Top 10 Players That Will Be Targeted at the NHL Trading Deadline

Al DanielCorrespondent IIMarch 3, 2013

Top 10 Players That Will Be Targeted at the NHL Trading Deadline

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    If a couple of Cup-less captains decide to take the Ray Bourque route in pursuit of a title, there ought to be no shortage of takers among the certified contenders in the NHL.

    Other players with comparable combinations of seasoning, leadership qualities and postseason experience, whether it is in the form of success or shortcoming, either are or should soon be churning in the trade rumor mill.

    Not all of them will be on the move between now and the April 3 deadline. Some of the top names will stay true to no-trade clauses and successfully resist any transactions, while others will be withheld by their current employers to sustain an ideal playoff core.

    But none of that will stop prospective purchasers from trying their luck on any of these players because it never does.

    The transaction tempest has already picked up with such deals as Erik Cole for Michael Ryder and Ryan O’Reilly ostensibly blowing in Calgary’s direction, only to stay in Colorado through a matched offer sheet.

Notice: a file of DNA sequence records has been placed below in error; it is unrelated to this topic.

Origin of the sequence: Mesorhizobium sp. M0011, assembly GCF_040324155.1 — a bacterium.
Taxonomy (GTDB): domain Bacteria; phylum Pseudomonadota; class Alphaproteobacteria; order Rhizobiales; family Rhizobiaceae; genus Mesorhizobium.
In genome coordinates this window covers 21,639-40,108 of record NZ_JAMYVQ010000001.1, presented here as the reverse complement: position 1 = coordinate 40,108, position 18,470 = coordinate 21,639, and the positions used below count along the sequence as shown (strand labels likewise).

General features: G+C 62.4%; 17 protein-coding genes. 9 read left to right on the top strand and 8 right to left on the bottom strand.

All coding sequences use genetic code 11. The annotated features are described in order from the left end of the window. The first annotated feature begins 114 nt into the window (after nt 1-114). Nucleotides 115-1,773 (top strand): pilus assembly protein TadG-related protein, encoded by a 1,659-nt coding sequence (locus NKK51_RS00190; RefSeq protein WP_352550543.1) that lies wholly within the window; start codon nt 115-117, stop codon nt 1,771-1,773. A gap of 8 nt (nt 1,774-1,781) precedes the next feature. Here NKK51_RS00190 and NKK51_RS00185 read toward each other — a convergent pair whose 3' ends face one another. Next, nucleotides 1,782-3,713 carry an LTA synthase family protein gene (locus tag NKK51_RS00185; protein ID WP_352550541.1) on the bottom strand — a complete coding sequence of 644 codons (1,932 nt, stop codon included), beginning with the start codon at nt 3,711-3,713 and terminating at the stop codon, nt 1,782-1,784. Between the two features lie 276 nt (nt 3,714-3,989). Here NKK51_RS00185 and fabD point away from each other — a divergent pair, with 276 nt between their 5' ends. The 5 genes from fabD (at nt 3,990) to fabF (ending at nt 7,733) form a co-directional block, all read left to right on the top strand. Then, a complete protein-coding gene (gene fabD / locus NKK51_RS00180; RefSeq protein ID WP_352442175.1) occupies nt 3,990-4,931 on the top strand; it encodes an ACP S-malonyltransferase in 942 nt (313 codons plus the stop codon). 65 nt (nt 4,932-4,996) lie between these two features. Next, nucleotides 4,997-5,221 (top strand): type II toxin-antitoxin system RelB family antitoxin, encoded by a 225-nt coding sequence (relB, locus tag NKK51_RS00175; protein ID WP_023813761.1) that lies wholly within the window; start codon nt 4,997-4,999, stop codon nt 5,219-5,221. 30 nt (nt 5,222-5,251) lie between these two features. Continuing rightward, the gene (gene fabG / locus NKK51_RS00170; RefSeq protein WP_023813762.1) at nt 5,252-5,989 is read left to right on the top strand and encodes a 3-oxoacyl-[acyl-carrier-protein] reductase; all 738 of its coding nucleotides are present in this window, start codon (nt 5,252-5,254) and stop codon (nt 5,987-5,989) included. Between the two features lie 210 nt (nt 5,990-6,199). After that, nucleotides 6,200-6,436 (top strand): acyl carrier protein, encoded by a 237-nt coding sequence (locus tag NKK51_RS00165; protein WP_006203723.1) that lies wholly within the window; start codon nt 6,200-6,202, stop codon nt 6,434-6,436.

With Sunday marking exactly one month until the deadline, here are the 10 names NHL fans can expect to hear the most in trade talk until the player in question is dealt or until April 3 passes.

Daniel Alfredsson

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    The longer the injury-plagued Ottawa Senators hang tight in the playoff race, the tougher a time we can expect other teams to have pursuing Alfredsson’s services. By the same token, if there was ever a case of someone’s availability and desirability going in opposite directions, this would be it.

    The fact is that Alfredsson, while still gratifyingly productive, is now 40 years old and running out of chances to contribute to a Stanley Cup-winning cause. As the landscape looks now, the odds of attaining that elusive title are significantly slimmer in Ottawa than they are in, say, Chicago or Pittsburgh.

Daniel Briere

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    Although his effectiveness on defense has always been inconsistent, the 35-year-old Briere has retained a steady productive pace for a decade. His worst years in that department have yielded confirmation that he can easily insert a healthy dose of bottom-six depth.

    In turn, it is absolutely worth looking at what happened to his current team and his previous team the last time he transferred in 2007. The Buffalo Sabres went from two-time Eastern Conference finalists to playoff no-shows while the Philadelphia Flyers rose from last place to play in the 2008 Eastern finals.